Today in labor history: Mechanics and tradesmen unite in New York City

The General Society of Mechanics and Tradesmen of the City of New York was founded in 1785 on this date by 22 men who gathered in Walter Heyer’s public-house on Pine St. in Lower Manhattan. The Society marked patriotic holidays by carrying banners emblazoned with its slogan “By hammer and hand all arts do stand,” echoing the motto of the Worshipful Company of Blacksmiths. By 1792, the Society had attained a membership of 413, and received a charter of incorporation.

Today, this organization continues to improve the quality of life of the people of New York through its educational, philanthropic and cultural programs, including its Mechanics Institute, The General Society Library, and its century-old Lecture Series. In 1820, The General Society opened one of New York’s first free schools as well as the Apprentices Library. The school, which became the Mechanics Institute in 1858, continues to provide tuition-free evening instruction in trades-related education and provides a critical service to improve job opportunities in the building and construction industry. It also provides a trained workforce for the industry. Without a tuition-free education, many of its students would be unable to get the technical education needed to advance in today’s environment. The school has over 180,000 alumni.

Each fall, over 350 students enroll in Mechanics Institute programs, including Construction Documents and Design, Electrical Technology, HVAC Systems Design, Plumbing Design, Project Management, Facilities Management and Historic Preservation. Recently, the groundbreaking Building Information Modeling (BIM) program (“BIM for the Trades”) was launched.

Founded in 1820, The General Society Library is the second oldest library in New York City and one of three remaining membership circulating libraries. It serves the educational programs of The General Society. It also makes its extensive collections available to other institutions and the public. The book and periodical collections of the Library span two centuries and are suited to both scholarly research and recreational reading. Its archives date back to 1785. Members enjoy access to current fiction, biography, and non-fiction.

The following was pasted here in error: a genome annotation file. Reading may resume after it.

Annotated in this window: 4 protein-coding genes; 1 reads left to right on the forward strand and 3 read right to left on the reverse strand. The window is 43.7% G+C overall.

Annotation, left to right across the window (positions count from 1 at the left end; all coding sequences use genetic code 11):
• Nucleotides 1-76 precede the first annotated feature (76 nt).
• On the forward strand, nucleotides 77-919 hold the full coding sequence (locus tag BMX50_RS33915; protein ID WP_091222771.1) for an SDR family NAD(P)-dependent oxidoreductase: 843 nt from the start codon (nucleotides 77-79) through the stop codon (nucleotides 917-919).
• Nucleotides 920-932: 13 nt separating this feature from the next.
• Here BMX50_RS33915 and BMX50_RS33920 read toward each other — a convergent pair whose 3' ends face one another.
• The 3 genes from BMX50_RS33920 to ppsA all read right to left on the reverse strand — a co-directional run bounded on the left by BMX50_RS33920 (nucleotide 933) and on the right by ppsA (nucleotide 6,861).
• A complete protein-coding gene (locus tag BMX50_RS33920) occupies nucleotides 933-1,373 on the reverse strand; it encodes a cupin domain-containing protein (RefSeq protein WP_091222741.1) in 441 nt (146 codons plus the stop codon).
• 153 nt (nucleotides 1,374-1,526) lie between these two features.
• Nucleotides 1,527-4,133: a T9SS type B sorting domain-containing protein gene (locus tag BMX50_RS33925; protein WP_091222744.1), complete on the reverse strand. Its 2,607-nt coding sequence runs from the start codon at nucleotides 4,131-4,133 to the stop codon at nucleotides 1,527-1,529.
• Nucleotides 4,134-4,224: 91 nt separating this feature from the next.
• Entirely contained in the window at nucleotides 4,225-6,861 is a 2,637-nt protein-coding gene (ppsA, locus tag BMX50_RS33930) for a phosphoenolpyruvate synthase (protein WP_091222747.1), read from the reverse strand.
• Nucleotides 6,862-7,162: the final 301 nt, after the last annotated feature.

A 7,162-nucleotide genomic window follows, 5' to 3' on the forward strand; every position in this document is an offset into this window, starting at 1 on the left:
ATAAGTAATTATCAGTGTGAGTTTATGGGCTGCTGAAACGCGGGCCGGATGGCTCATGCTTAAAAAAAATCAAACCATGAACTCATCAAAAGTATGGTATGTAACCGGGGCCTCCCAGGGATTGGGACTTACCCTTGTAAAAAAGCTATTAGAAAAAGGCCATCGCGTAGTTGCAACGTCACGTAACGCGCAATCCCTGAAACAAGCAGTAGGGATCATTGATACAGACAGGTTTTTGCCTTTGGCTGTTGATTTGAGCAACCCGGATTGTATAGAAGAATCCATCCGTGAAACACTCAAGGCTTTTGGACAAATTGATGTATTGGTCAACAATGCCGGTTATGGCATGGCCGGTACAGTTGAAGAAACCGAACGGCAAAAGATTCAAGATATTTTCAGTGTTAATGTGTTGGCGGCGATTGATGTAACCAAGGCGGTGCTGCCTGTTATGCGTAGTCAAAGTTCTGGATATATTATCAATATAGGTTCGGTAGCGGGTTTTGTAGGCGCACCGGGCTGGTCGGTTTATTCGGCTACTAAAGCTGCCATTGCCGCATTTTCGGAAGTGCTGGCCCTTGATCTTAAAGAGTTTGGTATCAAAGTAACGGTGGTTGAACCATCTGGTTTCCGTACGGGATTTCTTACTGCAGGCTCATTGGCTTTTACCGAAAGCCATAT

The Labor, Literature and Landmarks Series continues a tradition of public lectures that started at the Society in 1837. The Series brings people of diverse interests from the entire New York area into the Library. The Artisan Lecture Series promotes the work and art of skilled master craftsmen, paying tribute to the art of craftsmanship, who speak about the intricacies of their specialized fields and help to ensure that their unique knowledge is understood and carried forth for future generations.

In 1899 The General Society acquired its fifth home, the building at 20 West 44th St. The façade is a New York City landmark and the building itself is listed on the National Register of Historic Places. The library’s main reading room soars to a height of three stories and is topped by an impressive skylight. The General Society today is a 501c3 nonprofit organization.

The Society is also home to the John M. Mossman Lock Museum, one of the most complete collections of bank and vault locks in the world, with more than 370 locks, keys and tools dating from 4000 BC to modern times. The museum is open to the public.

Sources: The General Society, Wikipedia, and Modern School.

Photo: Historic logo




Special to People’s World
Special to People’s World

People’s World is a voice for progressive change and socialism in the United States. It provides news and analysis of, by, and for the labor and democratic movements to our readers across the country and around the world. People’s World traces its lineage to the Daily Worker newspaper, founded by communists, socialists, union members, and other activists in Chicago in 1924.